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Christianity seems to me to embrace translation of its scriptural writings far more than other religions, and to give such translations nearly equal weight with the approximations of the original manuscripts based on surviving texts and textual analysis.

Is this actually the case? If so, why is Christianity so friendly to scriptural translation?


(Christianity's emphasis on proselytizing ("make disciples of all nations") and de-emphasis of traditional cultural exclusion and conversion ["neither Jew nor Gentile"] are factors. The adoption of Greek scriptures requiring understanding of two languages [plus a minimal amount of Aramaic] may also have made translation more attractive. An emphasis on inward belief over outward practice and on universal calling may also have increased the importance of making the scriptures more easily and broadly understandable. A [more Protestant?] emphasis that the Bible is generally clear and that individuals are responsible for knowing the Scripture would also seem to be a factor.)

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Obviously I stink at tagging. I added the 'comparative-religion' tag, but I am not certain that such is appropriate. 'history' did not seem quite appropriate (though it would presumably be part of a good answer). –  Paul A. Clayton Jul 13 '13 at 21:06
    
I tried a little extra tagging - perhaps it will help :) –  warren Jul 14 '13 at 1:01
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FYI, the answer is "Yes, way more friendly than just about every other!" –  Affable Geek Jul 14 '13 at 2:57
    
@warren Not sure about the added tags ("linguistic approaches in Bible study" from 'language' might apply, but ...; 'linguistics' has no other questions and no wiki summary). I thought my original title was a bit long--you lengthened it. The line rule seems OK, but I am less comfortable with the subscript font. "Obviously" probably was useless (and possibly offensive even if more intending "if I am aware of this, it must be obvious" than "if you don't know this you are an ignoramus") "?" good edit; not sure about "far" (true?) and "," (separating phrases not clauses). Not enough to revert tho- –  Paul A. Clayton Jul 14 '13 at 2:57
    
@PaulA.Clayton - perhaps linguistics was a little too far, but the sup/sub was to try to offset the start of a possible answer from the rest of the question :) –  warren Jul 14 '13 at 12:55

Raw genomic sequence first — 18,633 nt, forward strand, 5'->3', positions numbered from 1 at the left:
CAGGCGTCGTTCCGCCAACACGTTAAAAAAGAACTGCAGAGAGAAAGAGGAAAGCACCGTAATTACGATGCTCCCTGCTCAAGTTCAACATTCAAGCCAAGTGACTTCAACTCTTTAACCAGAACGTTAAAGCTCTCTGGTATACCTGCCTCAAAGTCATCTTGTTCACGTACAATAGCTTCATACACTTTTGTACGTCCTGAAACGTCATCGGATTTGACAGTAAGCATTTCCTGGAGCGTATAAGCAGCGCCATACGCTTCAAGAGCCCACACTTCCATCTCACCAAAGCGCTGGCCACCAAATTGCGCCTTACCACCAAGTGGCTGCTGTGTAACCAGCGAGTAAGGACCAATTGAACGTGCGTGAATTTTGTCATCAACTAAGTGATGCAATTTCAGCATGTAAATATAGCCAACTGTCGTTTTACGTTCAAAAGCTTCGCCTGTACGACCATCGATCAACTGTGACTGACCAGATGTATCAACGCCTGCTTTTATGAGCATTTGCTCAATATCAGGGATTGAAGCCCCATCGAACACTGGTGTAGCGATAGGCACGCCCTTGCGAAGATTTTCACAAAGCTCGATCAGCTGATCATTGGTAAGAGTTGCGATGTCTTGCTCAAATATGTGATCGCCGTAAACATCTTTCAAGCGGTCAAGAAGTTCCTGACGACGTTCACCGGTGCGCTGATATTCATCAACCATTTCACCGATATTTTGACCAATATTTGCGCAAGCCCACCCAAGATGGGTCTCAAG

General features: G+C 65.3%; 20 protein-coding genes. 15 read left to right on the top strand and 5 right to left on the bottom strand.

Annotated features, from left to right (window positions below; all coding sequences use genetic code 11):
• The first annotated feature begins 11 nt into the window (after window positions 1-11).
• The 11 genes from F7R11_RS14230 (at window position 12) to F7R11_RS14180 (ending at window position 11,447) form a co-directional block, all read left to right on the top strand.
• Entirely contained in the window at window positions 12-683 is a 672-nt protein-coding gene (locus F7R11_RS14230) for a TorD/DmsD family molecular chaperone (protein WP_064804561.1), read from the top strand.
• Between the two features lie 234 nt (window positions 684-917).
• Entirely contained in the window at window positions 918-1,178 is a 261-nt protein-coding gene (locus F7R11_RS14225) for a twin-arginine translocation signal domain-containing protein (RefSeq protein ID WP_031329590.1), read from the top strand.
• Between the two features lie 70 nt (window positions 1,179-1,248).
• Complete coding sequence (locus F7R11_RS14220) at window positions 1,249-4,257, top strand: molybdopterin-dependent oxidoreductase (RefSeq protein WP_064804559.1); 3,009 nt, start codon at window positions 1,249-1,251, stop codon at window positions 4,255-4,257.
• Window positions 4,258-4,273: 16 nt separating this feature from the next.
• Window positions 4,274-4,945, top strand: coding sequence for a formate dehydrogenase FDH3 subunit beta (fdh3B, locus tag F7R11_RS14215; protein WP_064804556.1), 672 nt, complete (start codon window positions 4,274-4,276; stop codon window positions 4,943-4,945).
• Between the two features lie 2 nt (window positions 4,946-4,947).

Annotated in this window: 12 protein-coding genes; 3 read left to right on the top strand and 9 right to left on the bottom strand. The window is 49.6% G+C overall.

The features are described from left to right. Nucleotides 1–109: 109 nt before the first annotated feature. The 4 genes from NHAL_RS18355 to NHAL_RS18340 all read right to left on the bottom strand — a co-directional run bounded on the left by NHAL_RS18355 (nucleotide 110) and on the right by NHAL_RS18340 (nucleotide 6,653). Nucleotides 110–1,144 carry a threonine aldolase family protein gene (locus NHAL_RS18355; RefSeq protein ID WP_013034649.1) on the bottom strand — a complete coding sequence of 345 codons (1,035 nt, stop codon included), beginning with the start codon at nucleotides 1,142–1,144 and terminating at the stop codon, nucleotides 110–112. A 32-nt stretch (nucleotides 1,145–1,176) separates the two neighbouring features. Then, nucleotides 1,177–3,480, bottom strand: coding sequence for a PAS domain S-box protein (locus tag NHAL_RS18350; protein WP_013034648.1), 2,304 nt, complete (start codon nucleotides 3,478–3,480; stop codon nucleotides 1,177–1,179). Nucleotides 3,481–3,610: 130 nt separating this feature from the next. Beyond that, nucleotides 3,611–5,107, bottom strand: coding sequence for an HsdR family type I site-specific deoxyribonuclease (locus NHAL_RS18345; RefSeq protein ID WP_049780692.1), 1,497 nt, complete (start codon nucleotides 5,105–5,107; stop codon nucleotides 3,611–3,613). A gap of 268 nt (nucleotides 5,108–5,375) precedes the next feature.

3 Answers 3

Mark 16:15 (NIV) He said to them, “Go into all the world and preach the gospel to all creation.

Matthew 28:19 (NIV) Therefore go and make disciples of all nations, baptizing them in the name of the Father and of the Son and of the Holy Spirit,

God wants all nations and languages to know Jesus Christ.

Acts 1:8 (NIV) But you will receive power when the Holy Spirit comes on you; and you will be my witnesses in Jerusalem, and in all Judea and Samaria, and to the ends of the earth.”

As per the words of Jesus Christ, the Gospel was first preached in Judea. After that, Philip preached the Gospel in Samaria. Latter, Paul became the main person to preach the Gospel to the Gentiles, travelling as far as he could and end up in Rome, the center of the world at that time. The first century Christians spoke Aramaic and Greek, hence the New Testament was written mostly in Greek.

After 300 years, after persecuting the Christians for a long time, Rome finally became a Christian empire. Latin was the language of ancient Rome and hence was used for the language of sacred scripture. Till the 11th century, Christianity flourished mostly around Rome and Europe only and Latin was considered the sacred language. From the 15th century on wards, we see a great change. Reformations took place and many missionaries are sent to many parts of the world. This Missionary movement results in translation of Bible into different languages.